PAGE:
So my Keyboardless Kindle 4 (we can call it that since it is the first Kindle device to hit the market that features software 4.0) arrived late in the evening. Surely enough my curiosity got the better of me and armed with a screwdriver and tweezers I set out to take it apart and see what is inside.
Normally one would open a Kindle by prying the back cover off with something sharp and pointy (screwdriver or knife). Kindle 4 resisted my attempts to open it up and when I finally did I understood why – top and bottom latches are much stronger than the rest so you need to bend the center of the cover up to let them slide out. On top of that it turned out that back cover is glued to the internal battery cover with adhersive gel. You need to apply some force to pop it open. If you decide to repeat my steps – be warned that your warranty will definitely be voided. My Kindle 4 device bears clear signs of being opened. There is no way to do it gracefully. Clearly the K4 is not meant to be user-serviceable or serviceable period.
Popping the back cover off reveals battery and motherboard. Most of the interesting stuff is covered with metal and I’ll leave it at that for the time being. I don’t want to ruin the device until I play around with the software. But fear not – soon enough the mission will be complete and I’ll post pictures of bare motherboard even if I end up bricking the device.
On the back of the cover there is RFID tag manufactured by UPM. It reads “UPM + 253_1″. Perhaps it is used to automate the personalization process (Kindle comes to your doorstep already configured with your Amazon account. It turns out that Amazon started putting RFID tags inside Kindle 3 and I missed it during my last disassembly.
Internally Amazon uses T-6 screws rather than Philips like in Kindle 3.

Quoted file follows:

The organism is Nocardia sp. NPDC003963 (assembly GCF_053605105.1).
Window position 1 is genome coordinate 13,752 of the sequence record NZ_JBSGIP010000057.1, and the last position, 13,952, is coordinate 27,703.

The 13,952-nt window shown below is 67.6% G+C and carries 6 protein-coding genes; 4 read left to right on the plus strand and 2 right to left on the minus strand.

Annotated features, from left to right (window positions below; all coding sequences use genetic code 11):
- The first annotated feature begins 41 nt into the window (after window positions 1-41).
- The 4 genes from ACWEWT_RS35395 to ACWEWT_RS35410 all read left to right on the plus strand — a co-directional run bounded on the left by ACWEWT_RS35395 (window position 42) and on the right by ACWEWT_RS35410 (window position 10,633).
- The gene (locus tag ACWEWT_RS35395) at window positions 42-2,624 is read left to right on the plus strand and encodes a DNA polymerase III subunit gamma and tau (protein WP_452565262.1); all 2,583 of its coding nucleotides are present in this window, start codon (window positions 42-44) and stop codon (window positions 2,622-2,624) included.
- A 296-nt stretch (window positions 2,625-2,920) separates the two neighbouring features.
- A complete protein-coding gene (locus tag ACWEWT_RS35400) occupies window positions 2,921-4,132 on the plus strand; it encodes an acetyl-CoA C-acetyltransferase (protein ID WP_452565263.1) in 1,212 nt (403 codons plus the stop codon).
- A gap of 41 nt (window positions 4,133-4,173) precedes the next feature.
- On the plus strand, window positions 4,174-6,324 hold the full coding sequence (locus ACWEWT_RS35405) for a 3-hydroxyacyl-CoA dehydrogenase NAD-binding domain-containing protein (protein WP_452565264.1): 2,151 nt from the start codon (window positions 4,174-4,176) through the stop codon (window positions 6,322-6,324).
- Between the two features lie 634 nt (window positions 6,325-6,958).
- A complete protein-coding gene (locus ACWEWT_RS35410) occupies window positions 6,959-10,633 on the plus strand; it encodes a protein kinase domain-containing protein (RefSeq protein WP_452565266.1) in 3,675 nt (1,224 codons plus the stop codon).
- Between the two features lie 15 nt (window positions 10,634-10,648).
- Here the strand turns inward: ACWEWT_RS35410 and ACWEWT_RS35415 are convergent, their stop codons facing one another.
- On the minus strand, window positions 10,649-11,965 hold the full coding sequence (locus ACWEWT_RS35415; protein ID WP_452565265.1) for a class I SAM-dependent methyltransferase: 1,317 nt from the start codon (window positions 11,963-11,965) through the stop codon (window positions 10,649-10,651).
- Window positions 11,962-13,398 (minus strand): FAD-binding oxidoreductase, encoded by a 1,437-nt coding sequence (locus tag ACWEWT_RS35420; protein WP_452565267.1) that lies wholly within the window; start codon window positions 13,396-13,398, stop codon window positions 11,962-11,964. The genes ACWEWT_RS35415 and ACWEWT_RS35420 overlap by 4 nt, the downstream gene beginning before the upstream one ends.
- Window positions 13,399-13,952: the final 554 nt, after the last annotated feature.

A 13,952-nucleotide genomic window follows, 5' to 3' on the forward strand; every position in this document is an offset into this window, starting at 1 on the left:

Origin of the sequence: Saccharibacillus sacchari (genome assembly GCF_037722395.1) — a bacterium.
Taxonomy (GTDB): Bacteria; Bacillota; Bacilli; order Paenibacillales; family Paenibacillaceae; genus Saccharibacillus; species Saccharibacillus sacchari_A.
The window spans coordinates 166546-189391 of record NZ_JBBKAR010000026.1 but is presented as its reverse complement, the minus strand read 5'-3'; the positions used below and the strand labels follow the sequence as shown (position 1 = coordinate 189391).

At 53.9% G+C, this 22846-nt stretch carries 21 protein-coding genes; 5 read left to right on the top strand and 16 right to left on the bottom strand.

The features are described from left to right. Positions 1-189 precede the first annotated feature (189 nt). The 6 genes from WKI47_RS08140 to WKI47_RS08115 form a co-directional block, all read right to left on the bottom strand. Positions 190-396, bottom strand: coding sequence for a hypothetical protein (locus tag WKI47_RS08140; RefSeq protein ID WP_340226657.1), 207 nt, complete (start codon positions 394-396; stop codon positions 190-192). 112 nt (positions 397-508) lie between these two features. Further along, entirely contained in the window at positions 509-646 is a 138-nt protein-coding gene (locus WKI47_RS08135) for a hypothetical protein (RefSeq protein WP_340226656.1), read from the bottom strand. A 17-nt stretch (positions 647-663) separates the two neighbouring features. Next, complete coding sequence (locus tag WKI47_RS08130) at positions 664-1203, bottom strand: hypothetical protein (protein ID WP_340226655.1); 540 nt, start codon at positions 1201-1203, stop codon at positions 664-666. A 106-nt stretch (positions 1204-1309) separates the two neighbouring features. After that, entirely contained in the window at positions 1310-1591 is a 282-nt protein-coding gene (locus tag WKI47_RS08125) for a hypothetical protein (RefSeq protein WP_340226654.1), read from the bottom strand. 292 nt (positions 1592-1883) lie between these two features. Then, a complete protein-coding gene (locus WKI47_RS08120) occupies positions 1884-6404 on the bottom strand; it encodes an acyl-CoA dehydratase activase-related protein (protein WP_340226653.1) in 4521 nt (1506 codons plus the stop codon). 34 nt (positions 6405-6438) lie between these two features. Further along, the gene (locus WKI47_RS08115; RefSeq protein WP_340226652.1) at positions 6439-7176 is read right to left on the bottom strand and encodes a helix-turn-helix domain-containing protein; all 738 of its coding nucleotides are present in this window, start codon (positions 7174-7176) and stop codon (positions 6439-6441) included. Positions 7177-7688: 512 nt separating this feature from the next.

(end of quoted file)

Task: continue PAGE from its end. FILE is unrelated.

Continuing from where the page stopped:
Taking the cover off the LiPo (Lithium Polymer) battery reveals its specs:
- Model No: MC-265360
- Rating (Voltage): 3.7V
- Battery capacity: 890mAh (3.29Wh) – this is almost half that of Kindle 3. And not surprisingly Kindle 4 claims half the battery life of Kindle 3 – one month. Which is still plenty
- Made in China by NcNair
- Part Number: 515-1058-01
WiFi chipset is Atheros AR6103T-BM2D 26AR0620.142D PAF284.1B 1126 made in Taiwan. This is very interesting because doing a Google search for AR6103T returns zero results. Nothing. The chip is not mentioned on the net at all. It is clearly a part of AR6103 chip family but seems to be a newer modification. AR6103 chips feature:
- 2.4GHz 802.11b, 802.11g and 1-stream 802.11n. This means that it can only put though up to 72.2 Mbps in the 802.11n mode.
- WEP, WPA, WPA2 (TKIP and AES) and WAPI encryption
- 802.11e, WMM and WMM-PS QoS
- 8.3mm x 9.2mm LGA package
Small chip between battery and buttons is Winbond W25Q40BVIG is 512 kilobyte Quad SPI flash with clock speed of 104MHz, 3V power rating and erase block sizes of 4K, 32K and 64K. It has been in manufacture since Q3 2009. It sits right on wires that go to eInk screen. Screen model is ED060CF(LF)T1 REN60B7075(C62)
There is quite a bit of free space around the battery that could have been used for one or some of the following:
- Larger battery
- Speakers or at least audio-codec and mini-jack headphone connector
- 3G modem
- Memory card (SD or MMC) reader
Perhaps Amazon will add some of these things in the future. Or perhaps they will leave this space empty forever to keep the weight and cost down.
If there is a serial console like in previous Kindle generations, it is not obvious or easily accessible.
To be continued… Continued here: Kindle 4 disassembly – part II